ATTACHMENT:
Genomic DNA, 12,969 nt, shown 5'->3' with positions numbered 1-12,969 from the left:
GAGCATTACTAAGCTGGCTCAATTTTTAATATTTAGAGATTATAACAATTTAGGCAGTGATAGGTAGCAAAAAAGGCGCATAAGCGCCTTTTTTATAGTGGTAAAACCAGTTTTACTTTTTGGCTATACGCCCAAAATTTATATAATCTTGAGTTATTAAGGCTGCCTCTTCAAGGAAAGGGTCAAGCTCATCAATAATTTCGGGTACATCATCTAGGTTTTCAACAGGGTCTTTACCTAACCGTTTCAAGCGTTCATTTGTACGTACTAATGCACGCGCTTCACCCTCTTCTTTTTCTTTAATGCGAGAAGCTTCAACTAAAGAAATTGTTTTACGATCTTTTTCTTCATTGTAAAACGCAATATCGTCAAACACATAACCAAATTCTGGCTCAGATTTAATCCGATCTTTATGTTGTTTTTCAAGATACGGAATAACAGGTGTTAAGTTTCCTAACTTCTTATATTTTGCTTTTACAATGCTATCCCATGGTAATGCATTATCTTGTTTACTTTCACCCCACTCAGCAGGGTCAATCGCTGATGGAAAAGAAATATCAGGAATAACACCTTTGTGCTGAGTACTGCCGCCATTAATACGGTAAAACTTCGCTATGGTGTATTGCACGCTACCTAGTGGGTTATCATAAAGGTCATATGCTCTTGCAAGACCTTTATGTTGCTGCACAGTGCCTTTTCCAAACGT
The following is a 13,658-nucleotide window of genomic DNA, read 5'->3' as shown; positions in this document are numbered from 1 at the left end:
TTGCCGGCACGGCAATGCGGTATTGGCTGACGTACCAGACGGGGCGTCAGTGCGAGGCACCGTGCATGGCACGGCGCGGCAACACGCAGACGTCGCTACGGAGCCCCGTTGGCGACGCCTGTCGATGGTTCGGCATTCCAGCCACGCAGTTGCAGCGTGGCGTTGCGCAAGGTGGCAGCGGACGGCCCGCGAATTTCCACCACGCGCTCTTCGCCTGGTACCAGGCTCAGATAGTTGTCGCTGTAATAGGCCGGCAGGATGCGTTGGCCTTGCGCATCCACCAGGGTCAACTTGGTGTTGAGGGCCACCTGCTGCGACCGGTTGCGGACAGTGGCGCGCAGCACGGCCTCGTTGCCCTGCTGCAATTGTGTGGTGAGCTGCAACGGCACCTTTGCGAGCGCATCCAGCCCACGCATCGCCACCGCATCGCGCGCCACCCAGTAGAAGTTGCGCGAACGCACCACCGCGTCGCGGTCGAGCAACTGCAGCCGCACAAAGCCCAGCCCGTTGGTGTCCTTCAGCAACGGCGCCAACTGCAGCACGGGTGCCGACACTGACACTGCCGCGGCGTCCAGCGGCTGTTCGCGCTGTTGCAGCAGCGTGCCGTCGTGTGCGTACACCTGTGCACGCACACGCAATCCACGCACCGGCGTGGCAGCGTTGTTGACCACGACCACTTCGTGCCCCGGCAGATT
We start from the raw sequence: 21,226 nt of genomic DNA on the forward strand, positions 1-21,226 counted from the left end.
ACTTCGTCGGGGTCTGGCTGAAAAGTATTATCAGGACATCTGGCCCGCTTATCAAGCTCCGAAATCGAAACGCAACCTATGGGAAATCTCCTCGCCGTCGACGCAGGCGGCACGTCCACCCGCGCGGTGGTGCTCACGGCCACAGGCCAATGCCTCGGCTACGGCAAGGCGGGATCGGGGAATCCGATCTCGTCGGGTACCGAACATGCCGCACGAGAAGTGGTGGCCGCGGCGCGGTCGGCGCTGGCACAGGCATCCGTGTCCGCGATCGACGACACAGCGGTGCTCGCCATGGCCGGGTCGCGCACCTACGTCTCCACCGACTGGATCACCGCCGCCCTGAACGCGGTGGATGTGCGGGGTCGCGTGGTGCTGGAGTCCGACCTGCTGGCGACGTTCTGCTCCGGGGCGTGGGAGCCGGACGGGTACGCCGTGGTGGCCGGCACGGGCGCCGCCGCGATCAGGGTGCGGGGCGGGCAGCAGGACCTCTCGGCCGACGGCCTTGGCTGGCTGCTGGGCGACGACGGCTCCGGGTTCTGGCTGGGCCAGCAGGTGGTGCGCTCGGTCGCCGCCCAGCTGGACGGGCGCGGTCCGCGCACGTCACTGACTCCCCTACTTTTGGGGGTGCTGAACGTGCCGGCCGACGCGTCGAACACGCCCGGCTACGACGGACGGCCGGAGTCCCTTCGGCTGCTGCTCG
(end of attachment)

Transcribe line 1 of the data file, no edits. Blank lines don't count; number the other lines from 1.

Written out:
Genomic DNA, 12,969 nt, shown 5'->3' with positions numbered 1-12,969 from the left: